As the reaction proceeds and the reaction mixture thickens, enough water-miscible solvent may be added to dilute the mixture so that it may be easily stirred. Dioxane, methyl Cellosolve, alcohols such as methanol, ethanol, propanol, or isopropanol, etc., are examples of suitable solvents; alcohols are preferred as they are inexpensive, easily distilled, and the polyhydroxy compounds are very soluble in them.

After the alkoxide and the polyhydroxy compound have reacted to form the complex, the complex is dried. This is preferably done by vacuum treating under slightly reduced pressure at about 55 to about 90 C.

While the drying step removes the excess alcohol, it does not remove the residual alcohol which is attached to the complex in the form of unreacted alkoxide. This alcohol is stripped from the complex by vacuum treating underless than about 1 mm. of mercury and. at a temperature of 55 C. to about 90 C. preferably with thorough agitation. (Below 55 C. too much time is required to make the process practical and above 90 C. the complex tends to decompose.)

EXAMPLES The following examples further illustrate this invention, Example I being the preferred example:

Example I A one-liter flask provided with a stirrer and a thermometer was charged with 72.9 grams of sorbitol and 77.1 grams of water and was vigorously stirred and heated to about 35 C. Then 163.2 grams of finely-ground aluminum isopropoxide was added in portions over a 40- minute period during which the temperature rose to 52 C. A thin suspension was formed. After 100 grams of aluminum isopropoxide had been added, the reaction mixture became thicker. Then 180 ml. of isopropyl alcohol was added as a diluent in stages and the reaction was continued at 70 C. for an hour and a half. The product was dried at 50 to 70 C. and 200 mm. for 4 hours and 70 to 80 C. and 20 to 30 mm. for hours. Stripping was then carried out at 70 to 80 C. and less than 1 mm. for 16 hours. The yield was 114.3 grams and analysis showed 19.2% aluminum, 36.27% ash, 0.09% alcohol, and 4.74% free sorbitol. The approximate molar ratio of aluminum to sorbitol to inorganic hydroxyl groups was 2:l:2.9 in the complex (those hydroxy groups attached to the aluminum and titratable with acid are referred to herein as inorganic).

Example II Using the same procedure that was used in Example I, a flask was charged with 72.9 grams sorbitol and 136.7 grams water. The solution was stirred vigorously and heated. Then 244.8 grams of finely-ground aluminum isopropoxide was added in portions at 45 to 65 C. As the reaction'proceeded, the mixture became thicker and the temperature reached 70 C. Then 335 ml. isopropyl alcohol was added in stages as a diluent. The reaction was continued at 70 C. for 3% hours. Drying was conducted at 50 to 70 C. and 200 mm. for 4 hours, 70 to 80 C. and 20 mm. for 8 hours. The product was then stripped of combined alcohol at 70 to 80 C. and less than 1 mm. for 48 hours. The yield was 138.4 grams and analysis showed 21.4% aluminum, 43.05% ash, 0.27% alcohol, and 0.34% free sorbitol. Approximate molar ratio of aluminum to sorbitol to inorganic hydroxy groups was 3:1:4.9.

Example III Following the same procedure used in Example I, a flask was charged with 72.9 grams sorbitol and 16.7 grams of water. The mixture was stirred vigorously and heated to 6065 C. Then 81.6 grams finely-ground aluminum isopropoxide was added in portions. The mixture became thicker and reached 70 C. after 22 minutes. The reaction was continued at 70 C. for hours. Drying was then conducted at 50 to 70 C. at 200 mm. for 6 hours. The product was then stripped of combined alcohol at 70 to 80 C. at less than 1 mm. for 8 hours. Theyield was 90.4 grams and analysis showed 12.5% aluminum, 23.7% ash, 0.13% alcohol, and 9.6% free sorbitol. Ap-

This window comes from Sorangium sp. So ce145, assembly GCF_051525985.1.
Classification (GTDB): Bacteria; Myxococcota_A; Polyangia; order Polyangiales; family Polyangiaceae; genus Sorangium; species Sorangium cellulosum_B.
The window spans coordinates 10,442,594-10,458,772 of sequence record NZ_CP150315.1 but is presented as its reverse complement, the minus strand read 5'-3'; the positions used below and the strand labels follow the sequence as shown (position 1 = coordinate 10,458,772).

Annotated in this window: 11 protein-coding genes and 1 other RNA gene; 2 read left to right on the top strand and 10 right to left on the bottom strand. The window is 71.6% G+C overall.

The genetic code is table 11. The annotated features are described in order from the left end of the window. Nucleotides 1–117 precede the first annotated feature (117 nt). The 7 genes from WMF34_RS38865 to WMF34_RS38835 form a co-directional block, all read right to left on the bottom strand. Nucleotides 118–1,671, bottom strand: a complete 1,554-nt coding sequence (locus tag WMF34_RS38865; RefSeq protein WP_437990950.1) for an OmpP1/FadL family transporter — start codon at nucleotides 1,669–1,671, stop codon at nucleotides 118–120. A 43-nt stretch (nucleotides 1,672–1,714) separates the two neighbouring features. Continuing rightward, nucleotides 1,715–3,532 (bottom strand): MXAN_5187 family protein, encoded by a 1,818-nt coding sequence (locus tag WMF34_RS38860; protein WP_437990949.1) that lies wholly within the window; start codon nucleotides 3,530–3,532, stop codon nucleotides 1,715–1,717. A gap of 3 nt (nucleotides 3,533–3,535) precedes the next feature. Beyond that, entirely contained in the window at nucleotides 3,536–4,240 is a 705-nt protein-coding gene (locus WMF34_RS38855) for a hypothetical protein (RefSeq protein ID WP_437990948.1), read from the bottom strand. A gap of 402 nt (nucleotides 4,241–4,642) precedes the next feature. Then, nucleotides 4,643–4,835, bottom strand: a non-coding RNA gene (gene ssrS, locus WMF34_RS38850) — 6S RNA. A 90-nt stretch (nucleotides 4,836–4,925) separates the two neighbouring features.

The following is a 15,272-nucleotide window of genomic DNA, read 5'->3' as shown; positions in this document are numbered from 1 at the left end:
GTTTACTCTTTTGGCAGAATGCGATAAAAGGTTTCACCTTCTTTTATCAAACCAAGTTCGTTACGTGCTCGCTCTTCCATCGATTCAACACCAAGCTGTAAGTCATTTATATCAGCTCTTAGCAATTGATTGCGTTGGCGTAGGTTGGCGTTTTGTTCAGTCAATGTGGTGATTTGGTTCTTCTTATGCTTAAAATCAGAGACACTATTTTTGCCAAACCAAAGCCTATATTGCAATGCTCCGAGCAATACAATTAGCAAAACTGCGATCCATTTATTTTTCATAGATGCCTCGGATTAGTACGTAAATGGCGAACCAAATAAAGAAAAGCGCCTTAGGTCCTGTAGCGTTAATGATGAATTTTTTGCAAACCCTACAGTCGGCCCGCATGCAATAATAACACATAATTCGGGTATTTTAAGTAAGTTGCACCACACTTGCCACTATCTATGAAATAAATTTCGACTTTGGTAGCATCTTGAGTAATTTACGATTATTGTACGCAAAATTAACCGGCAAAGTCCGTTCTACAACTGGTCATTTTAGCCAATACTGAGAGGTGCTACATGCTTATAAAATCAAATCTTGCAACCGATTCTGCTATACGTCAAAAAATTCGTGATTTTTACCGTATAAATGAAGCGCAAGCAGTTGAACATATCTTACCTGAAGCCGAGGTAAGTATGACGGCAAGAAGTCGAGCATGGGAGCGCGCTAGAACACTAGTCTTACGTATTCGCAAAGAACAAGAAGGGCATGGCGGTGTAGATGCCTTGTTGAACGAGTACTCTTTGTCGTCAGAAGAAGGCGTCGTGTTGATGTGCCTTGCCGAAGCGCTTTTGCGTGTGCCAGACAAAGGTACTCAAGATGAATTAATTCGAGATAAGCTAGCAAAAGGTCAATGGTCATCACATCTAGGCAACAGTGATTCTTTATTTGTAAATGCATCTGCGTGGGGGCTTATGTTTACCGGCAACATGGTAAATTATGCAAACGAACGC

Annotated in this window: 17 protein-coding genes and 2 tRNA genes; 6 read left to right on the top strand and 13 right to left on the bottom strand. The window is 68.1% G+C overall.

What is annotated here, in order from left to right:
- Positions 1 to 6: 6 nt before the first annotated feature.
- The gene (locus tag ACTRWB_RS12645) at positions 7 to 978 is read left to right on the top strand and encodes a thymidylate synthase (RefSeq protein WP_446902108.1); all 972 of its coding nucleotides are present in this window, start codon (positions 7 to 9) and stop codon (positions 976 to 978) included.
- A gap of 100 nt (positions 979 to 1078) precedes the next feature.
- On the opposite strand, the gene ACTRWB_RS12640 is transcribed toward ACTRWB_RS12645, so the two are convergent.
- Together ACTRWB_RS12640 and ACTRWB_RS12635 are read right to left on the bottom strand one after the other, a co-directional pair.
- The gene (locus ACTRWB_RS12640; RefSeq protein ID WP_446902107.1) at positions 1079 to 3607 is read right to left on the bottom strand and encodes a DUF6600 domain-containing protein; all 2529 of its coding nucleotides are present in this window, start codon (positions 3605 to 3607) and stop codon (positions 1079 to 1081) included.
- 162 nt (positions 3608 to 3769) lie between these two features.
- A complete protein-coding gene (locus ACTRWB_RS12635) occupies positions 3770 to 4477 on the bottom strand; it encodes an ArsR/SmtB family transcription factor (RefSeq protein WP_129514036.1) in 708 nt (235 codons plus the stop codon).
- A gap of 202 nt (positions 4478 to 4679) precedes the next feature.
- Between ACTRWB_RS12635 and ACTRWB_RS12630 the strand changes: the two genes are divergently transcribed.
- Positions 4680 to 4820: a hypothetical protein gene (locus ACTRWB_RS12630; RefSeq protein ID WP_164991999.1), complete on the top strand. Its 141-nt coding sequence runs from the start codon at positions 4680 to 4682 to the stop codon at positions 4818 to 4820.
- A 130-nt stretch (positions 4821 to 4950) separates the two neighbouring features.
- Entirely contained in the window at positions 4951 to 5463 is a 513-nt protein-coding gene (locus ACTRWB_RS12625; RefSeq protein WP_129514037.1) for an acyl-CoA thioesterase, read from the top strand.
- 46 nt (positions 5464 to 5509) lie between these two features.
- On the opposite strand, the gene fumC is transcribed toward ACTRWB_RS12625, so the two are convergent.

4 proximate molar ratio of aluminum to sorbitol to inorganic hydroxyl groups was 1:1:1.

Example IV Using the same procedure used in Example I, the flask was charged with 72.9 grams of sorbitol and 10.2 grams of water. The mixture was vigorously stirred and heated. 81.6 grams of finely-ground aluminum isopropoxide was then added at 65 to 75 C. during 22 minutes. As a diluent 140 ml. isopropyl alcohol was added. The reaction was then continued at 70 C. for 2 hours. The product was dried at 50 to 70 C. at 200 mm. for 2 hours and 70 to C. at 20 mm. for 4 hours. The product was stripped of combined alcohol at 70 to 80 C. at less than 1 mm. for 16 hours. The yield was 88.0 grams. Analysis showed 12.7% aluminum, 24.0% ash, 0.2% alcohol, 6.8% free sorbitol. The approximate molar ratio of aluminum to sorbitol to inorganic hyroxyl groups Was l:l:0.64.

Example V A flask was charged with 72.9 grams sorbitol and 86.2

grams water and the mixture was vigorously stirred and heated. 244.8 grams of finely-ground aluminum isopropoxide was then added in portions at a temperature of 54 to 71 C. over a 46-minute period. The mixture became thicker and 250 ml. isopropyl alcohol was added in stages Example VI Using the procedure used in Example I, a flask was charged with 72.9 grams sorbitol and 177.2 grams of water. The mixture was vigorously stirred and heated. Then 244.8 grams finely-ground aluminum isopropoxide was added in portions at 60 to 65 C. over a 34-minute period. A diluent of 230 ml. of isopropyl alcohol was then slowly added over a 4-hour period as the reaction was permitted to complete. Drying was then carried out at 50 to 70 C. at 200 mm. for 20 hours. The product was stripped of combined alcohol at 70 to 80 C. at less than 1 mm. for 16 hours. The yield was 139.4 grams. Analysis showed 23.1% aluminum, 43.7% ash, 0.095% alcohol, and 1.52% free sorbitol. The approximate molar ratio of aluminum to sorbitol to inorganic hydroxyl groups was 3:1:5.